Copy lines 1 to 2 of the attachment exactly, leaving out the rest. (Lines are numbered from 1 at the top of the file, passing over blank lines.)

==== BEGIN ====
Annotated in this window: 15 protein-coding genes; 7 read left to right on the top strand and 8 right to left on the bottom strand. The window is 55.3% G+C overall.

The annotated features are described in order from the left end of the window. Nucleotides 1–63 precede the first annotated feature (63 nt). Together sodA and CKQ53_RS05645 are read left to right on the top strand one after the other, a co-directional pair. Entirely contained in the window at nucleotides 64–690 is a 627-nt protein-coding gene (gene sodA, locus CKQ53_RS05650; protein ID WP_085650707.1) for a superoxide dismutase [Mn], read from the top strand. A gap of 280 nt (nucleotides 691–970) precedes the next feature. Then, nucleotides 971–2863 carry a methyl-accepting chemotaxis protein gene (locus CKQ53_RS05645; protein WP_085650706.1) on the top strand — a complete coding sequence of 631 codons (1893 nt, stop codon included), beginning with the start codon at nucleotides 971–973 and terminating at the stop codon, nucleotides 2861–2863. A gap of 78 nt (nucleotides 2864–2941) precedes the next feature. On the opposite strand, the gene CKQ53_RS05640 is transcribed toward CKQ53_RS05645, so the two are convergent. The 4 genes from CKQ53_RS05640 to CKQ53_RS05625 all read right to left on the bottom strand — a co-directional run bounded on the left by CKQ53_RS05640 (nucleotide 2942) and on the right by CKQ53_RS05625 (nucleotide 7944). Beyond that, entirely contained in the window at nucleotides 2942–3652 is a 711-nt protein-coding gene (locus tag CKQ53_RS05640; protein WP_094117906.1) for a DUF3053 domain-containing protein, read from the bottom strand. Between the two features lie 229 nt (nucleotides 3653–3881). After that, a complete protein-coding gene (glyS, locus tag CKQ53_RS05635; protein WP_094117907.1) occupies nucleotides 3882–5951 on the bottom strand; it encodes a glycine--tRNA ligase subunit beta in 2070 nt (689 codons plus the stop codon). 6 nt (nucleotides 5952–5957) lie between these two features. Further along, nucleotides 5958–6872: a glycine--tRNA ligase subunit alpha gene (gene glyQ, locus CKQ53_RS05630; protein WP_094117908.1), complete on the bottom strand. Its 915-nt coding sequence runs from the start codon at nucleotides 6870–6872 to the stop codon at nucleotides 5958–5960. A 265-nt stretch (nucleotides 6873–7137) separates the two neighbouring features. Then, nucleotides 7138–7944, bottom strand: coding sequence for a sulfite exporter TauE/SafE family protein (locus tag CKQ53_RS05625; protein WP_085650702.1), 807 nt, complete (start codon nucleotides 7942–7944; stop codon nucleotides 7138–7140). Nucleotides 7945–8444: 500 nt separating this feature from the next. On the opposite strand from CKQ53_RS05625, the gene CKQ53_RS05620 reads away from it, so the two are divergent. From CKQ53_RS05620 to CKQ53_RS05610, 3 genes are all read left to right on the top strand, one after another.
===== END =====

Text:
Annotated in this window: 15 protein-coding genes; 7 read left to right on the top strand and 8 right to left on the bottom strand. The window is 55.3% G+C overall.

The annotated features are described in order from the left end of the window. Nucleotides 1–63 precede the first annotated feature (63 nt). Together sodA and CKQ53_RS05645 are read left to right on the top strand one after the other, a co-directional pair. Entirely contained in the window at nucleotides 64–690 is a 627-nt protein-coding gene (gene sodA, locus CKQ53_RS05650; protein ID WP_085650707.1) for a superoxide dismutase [Mn], read from the top strand. A gap of 280 nt (nucleotides 691–970) precedes the next feature. Then, nucleotides 971–2863 carry a methyl-accepting chemotaxis protein gene (locus CKQ53_RS05645; protein WP_085650706.1) on the top strand — a complete coding sequence of 631 codons (1893 nt, stop codon included), beginning with the start codon at nucleotides 971–973 and terminating at the stop codon, nucleotides 2861–2863. A gap of 78 nt (nucleotides 2864–2941) precedes the next feature. On the opposite strand, the gene CKQ53_RS05640 is transcribed toward CKQ53_RS05645, so the two are convergent. The 4 genes from CKQ53_RS05640 to CKQ53_RS05625 all read right to left on the bottom strand — a co-directional run bounded on the left by CKQ53_RS05640 (nucleotide 2942) and on the right by CKQ53_RS05625 (nucleotide 7944). Beyond that, entirely contained in the window at nucleotides 2942–3652 is a 711-nt protein-coding gene (locus tag CKQ53_RS05640; protein WP_094117906.1) for a DUF3053 domain-containing protein, read from the bottom strand. Between the two features lie 229 nt (nucleotides 3653–3881). After that, a complete protein-coding gene (glyS, locus tag CKQ53_RS05635; protein WP_094117907.1) occupies nucleotides 3882–5951 on the bottom strand; it encodes a glycine--tRNA ligase subunit beta in 2070 nt (689 codons plus the stop codon). 6 nt (nucleotides 5952–5957) lie between these two features. Further along, nucleotides 5958–6872: a glycine--tRNA ligase subunit alpha gene (gene glyQ, locus CKQ53_RS05630; protein WP_094117908.1), complete on the bottom strand. Its 915-nt coding sequence runs from the start codon at nucleotides 6870–6872 to the stop codon at nucleotides 5958–5960. A 265-nt stretch (nucleotides 6873–7137) separates the two neighbouring features. Then, nucleotides 7138–7944, bottom strand: coding sequence for a sulfite exporter TauE/SafE family protein (locus tag CKQ53_RS05625; protein WP_085650702.1), 807 nt, complete (start codon nucleotides 7942–7944; stop codon nucleotides 7138–7140). Nucleotides 7945–8444: 500 nt separating this feature from the next. On the opposite strand from CKQ53_RS05625, the gene CKQ53_RS05620 reads away from it, so the two are divergent. From CKQ53_RS05620 to CKQ53_RS05610, 3 genes are all read left to right on the top strand, one after another.